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Bird Photography FAQ 7

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What do you think of the Canon EF 100-400mm f/4.5-5.6L IS zoom lens?

I finally got around to borrowing this new Image Stabilizer zoom lens in March and did some shooting on the beaches of southwest Florida. The lens performed well and--contrary to some early reports--proved to be exceptionally sharp, even when shot wide open at the 400mm focal length. Before I ever laid hands on this lens, I knew that it would be the ideal safari lens. Now, I know that I was right. The lens has a special ring that permits the adjustment of zooming friction from smooth to tight. Since I was using the lens first as a flight lens, I kept the lens at 400mm and the friction setting on "tight." Then, if I wanted to shoot at a shorter focal length, Iíd turn the ring to "smooth" and choose the focal length that I needed.

Carrying this lens actually encouraged me to make many more images of groups of birds in their natural habitat than I usually do when carrying only fixed focal length telephoto lenses. Without changing my position, it was easy to frame and design an image that depicted a large group of terns and skimmers in the foreground, an even larger flock of Red Knots resting across a small channel, some beach vegetation, and small strips of both lagoon and sky. All in all, not the typical BIRDS AS ART image.

The lens is more than adequate as a flight lens. With the Image Stabilizer mode turned on, initial focus acquisition is delayed for a fraction of a second. Therefore, when shooting flying birds on sunny days , I turn IS off. I made lots of excellent flight shots of Brown Pelicans. When working at the fishing pier on Sanibel Island, Iíd keep the friction ring on loose. It was a pleasure to be able to rack back to shorter focal lengths as the large birds flew right at me, sometimes almost close enough to grab as they landed on the roof of the shelter. At Blind Pass, I made a "family-jewels-quality" image of two Great Blue Herons fighting in midair at the 400mm focal length.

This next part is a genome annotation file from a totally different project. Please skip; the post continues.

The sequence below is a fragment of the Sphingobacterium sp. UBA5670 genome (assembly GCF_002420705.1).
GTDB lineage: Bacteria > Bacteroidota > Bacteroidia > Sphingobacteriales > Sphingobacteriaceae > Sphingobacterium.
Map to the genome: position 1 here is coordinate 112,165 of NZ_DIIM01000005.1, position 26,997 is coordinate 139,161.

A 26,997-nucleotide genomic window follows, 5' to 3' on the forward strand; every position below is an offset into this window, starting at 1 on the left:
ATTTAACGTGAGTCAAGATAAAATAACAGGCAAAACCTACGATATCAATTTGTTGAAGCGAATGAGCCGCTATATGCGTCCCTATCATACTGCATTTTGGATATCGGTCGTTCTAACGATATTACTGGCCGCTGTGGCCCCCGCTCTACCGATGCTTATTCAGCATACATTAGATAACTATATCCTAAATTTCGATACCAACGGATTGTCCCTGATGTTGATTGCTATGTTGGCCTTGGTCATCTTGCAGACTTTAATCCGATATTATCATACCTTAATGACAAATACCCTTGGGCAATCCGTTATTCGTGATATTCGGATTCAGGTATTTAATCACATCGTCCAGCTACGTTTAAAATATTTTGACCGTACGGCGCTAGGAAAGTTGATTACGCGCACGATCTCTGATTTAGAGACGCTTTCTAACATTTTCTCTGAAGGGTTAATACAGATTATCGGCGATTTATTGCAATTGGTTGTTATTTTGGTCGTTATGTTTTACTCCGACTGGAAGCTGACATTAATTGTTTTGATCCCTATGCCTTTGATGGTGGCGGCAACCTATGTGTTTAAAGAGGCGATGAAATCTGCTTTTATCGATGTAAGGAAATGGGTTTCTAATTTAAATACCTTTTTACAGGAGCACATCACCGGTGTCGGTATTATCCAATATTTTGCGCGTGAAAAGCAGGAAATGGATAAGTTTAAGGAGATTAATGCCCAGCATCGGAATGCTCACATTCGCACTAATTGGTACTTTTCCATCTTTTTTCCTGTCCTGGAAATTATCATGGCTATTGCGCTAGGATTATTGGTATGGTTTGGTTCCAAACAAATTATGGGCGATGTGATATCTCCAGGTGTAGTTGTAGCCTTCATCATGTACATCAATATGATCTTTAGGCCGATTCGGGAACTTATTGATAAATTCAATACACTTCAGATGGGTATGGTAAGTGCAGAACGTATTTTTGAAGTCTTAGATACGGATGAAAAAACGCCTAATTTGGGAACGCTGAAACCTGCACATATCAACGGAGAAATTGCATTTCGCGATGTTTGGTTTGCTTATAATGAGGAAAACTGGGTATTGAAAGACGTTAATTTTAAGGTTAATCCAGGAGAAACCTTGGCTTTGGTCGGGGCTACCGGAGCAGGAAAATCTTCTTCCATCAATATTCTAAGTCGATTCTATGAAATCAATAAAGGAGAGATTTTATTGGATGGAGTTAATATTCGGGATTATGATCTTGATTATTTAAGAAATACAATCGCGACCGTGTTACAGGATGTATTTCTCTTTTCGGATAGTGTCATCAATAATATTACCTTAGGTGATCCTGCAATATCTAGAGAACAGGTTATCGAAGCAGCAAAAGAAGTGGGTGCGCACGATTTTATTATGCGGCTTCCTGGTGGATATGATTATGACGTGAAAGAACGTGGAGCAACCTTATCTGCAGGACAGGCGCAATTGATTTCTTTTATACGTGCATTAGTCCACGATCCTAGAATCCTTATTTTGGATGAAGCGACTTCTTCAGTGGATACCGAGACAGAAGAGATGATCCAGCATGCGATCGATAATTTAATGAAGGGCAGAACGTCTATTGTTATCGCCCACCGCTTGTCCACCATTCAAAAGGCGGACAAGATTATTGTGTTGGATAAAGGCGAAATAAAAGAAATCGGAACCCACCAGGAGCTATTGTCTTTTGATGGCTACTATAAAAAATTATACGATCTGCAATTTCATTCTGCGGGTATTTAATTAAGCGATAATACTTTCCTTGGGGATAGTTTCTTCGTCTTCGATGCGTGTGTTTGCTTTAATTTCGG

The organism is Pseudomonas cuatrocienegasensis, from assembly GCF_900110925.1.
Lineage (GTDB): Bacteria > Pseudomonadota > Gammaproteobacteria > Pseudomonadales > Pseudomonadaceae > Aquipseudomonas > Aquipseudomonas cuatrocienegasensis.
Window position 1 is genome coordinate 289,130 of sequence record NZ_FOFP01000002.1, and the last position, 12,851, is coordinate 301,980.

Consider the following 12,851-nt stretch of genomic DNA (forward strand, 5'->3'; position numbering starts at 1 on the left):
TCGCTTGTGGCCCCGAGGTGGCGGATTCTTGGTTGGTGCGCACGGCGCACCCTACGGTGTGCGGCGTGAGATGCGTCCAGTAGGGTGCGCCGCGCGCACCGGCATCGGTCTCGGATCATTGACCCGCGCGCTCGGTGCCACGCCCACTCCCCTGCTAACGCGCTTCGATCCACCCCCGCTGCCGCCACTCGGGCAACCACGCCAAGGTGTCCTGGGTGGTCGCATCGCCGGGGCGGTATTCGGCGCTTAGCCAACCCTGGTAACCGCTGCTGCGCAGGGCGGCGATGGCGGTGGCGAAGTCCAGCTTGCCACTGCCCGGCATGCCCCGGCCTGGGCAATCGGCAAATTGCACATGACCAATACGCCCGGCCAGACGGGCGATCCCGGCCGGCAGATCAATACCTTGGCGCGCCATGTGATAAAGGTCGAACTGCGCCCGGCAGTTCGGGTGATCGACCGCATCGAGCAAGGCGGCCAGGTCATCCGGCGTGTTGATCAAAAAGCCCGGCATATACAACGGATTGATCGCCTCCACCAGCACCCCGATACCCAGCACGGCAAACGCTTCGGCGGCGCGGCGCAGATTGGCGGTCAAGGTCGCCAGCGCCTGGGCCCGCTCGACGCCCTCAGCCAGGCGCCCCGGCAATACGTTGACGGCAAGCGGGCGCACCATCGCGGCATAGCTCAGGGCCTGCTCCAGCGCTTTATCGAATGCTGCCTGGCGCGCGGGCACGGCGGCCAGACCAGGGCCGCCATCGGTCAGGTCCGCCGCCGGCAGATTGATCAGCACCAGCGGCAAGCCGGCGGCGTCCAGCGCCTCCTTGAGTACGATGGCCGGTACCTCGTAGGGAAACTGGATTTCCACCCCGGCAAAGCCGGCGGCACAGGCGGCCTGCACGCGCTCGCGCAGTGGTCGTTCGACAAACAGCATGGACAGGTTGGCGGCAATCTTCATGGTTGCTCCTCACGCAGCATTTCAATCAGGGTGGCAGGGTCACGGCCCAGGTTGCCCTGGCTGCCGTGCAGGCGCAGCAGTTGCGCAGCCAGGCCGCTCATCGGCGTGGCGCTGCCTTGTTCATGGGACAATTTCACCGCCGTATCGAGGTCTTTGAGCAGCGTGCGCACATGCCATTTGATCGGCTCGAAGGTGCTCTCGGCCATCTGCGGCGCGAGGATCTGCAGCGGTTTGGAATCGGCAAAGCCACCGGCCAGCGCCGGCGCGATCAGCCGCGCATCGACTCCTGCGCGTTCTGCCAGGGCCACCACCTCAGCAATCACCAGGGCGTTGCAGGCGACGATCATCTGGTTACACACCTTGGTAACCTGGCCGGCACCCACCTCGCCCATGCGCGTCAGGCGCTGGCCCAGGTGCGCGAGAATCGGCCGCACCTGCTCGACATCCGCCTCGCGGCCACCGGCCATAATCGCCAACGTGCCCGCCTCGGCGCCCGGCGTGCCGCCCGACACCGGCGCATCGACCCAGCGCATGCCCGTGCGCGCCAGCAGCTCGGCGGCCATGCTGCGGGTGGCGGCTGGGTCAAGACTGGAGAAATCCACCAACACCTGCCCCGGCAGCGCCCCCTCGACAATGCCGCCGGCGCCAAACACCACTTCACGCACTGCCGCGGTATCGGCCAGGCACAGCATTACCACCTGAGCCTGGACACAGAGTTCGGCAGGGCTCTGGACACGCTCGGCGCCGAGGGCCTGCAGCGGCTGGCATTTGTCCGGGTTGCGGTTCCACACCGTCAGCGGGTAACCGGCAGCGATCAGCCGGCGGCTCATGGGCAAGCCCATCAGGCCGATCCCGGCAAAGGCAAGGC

The IS technology allows even inexperienced photographers to make sharp images at the 400mm focal length with shutter speeds as low as 1/125 of a second (using the IS 1 mode). Experienced shooters will be able to utilize even slower shutter speeds. If you absolutely abhor tripods, this is the lens for you. For shooting flight and action in less than full sun, be sure to choose the IS 2 setting; this allows you to pan with the subject. As for performance with the 1.4X TC, I suspect that loss of sharpness would be noticeable, but I have not tested this combination (nor do I plan to). Others have been happy with the results obtained when using this combination.

With its 100 to 400 mm focal length range, this relatively inexpensive zoom lens is supremely versatile. Anyone who shoots sports, travel, general nature, photojournalism-- hell, just about anything--would be able to use this lens a great deal. And if you ever shoot wildlife from a boat of any kind, it is surely incomparable. For general photography, this lens--in combination with the superb Canon EF 28-135mm IS zoom lens--would cover all bases and eliminate the need for a tripod for all but macro photography. (I forgot to mention that the 100-400 IS zoom has an excellent minimum focusing distance of 5.9 feet, making it useful for large flowers, butterflies, etc..)

On the negative side, at about three pounds, the 100-400 IS zoom lens is fairly heavy. Bird photographers carrying this lens afield along with a tripod-mounted super-telephoto lens might consider using an A2 series or Elan II body (rather than an EOS 3 or 1N) with the 1-4 zoom in an effort to save weight. I will use this lens only occasionally. I prefer, instead--for everyday bird photography--to carry my beloved "toy lens" (the Canon EF 400mm f/5.6L) on my shoulder as a flight lens, and storing the 28-135 IS zoom in a vest pocket for grab shooting. If you are not, however, as narrowly focused as I am, this might be an ideal addition to your lens arsenal.

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